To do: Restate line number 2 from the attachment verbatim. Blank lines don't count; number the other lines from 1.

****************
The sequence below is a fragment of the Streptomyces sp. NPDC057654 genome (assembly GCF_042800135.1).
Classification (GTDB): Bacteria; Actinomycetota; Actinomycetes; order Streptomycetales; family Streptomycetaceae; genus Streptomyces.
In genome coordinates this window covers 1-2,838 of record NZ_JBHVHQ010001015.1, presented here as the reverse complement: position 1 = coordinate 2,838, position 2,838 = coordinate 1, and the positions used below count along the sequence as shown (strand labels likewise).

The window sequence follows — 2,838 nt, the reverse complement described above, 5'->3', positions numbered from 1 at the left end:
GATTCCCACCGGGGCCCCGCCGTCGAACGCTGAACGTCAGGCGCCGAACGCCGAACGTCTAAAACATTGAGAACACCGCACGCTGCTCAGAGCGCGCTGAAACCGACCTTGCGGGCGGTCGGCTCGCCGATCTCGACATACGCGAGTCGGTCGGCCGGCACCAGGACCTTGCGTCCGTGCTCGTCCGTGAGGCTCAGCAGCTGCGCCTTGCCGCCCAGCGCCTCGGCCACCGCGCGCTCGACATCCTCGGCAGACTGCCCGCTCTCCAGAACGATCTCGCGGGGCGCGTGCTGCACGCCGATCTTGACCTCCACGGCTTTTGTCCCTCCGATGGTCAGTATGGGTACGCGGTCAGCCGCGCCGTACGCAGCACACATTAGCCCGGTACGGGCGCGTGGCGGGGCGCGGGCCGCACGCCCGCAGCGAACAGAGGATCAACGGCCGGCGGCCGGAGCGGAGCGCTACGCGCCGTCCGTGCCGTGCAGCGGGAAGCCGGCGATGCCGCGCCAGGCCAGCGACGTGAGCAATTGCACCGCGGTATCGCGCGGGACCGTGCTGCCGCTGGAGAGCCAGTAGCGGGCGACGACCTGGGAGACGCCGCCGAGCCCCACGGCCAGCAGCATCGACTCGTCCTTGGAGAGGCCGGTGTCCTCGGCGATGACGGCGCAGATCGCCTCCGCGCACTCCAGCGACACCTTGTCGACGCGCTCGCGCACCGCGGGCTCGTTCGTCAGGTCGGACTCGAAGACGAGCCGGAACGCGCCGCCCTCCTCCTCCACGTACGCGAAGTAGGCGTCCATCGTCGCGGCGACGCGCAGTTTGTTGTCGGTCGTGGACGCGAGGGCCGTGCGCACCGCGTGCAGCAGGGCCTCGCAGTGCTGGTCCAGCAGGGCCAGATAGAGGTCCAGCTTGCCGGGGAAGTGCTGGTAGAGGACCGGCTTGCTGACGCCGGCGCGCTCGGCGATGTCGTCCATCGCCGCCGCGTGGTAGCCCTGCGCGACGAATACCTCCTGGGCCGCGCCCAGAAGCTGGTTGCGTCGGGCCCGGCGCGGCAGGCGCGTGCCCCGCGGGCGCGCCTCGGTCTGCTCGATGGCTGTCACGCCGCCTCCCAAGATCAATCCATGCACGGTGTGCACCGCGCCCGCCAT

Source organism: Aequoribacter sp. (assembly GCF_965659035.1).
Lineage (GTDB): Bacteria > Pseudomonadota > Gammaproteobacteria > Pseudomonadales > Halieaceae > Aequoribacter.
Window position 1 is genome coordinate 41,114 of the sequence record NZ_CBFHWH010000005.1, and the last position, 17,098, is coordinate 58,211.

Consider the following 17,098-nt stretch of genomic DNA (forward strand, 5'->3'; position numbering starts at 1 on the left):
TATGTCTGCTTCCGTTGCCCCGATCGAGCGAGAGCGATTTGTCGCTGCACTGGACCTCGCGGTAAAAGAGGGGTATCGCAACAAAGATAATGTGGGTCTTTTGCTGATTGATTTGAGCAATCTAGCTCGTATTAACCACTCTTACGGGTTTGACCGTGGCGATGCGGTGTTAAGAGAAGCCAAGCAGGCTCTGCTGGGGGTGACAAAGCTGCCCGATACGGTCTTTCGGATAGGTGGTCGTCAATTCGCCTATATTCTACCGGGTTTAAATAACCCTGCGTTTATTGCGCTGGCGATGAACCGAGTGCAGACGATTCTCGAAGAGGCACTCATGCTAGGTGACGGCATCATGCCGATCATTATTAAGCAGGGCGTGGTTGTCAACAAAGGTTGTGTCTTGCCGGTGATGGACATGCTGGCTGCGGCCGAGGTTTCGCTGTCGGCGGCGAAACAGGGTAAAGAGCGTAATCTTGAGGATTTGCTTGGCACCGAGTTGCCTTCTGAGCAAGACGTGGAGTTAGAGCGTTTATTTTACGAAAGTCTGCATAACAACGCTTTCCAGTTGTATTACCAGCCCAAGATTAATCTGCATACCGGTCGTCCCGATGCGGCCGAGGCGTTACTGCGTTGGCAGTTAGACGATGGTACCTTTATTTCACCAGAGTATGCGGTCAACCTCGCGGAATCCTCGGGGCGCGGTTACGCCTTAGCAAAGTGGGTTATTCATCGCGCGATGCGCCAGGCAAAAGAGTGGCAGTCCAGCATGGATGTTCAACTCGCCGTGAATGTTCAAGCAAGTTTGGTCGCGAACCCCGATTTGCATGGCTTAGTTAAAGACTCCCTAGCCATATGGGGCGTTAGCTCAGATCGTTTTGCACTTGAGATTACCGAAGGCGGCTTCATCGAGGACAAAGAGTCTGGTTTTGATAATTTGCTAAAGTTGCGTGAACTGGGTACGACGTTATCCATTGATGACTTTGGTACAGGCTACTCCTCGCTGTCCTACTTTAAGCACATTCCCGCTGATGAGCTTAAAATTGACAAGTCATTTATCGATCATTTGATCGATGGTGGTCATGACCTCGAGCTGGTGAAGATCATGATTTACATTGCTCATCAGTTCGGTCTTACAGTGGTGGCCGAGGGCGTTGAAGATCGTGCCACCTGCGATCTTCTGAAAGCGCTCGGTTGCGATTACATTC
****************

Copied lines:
Classification (GTDB): Bacteria; Actinomycetota; Actinomycetes; order Streptomycetales; family Streptomycetaceae; genus Streptomyces.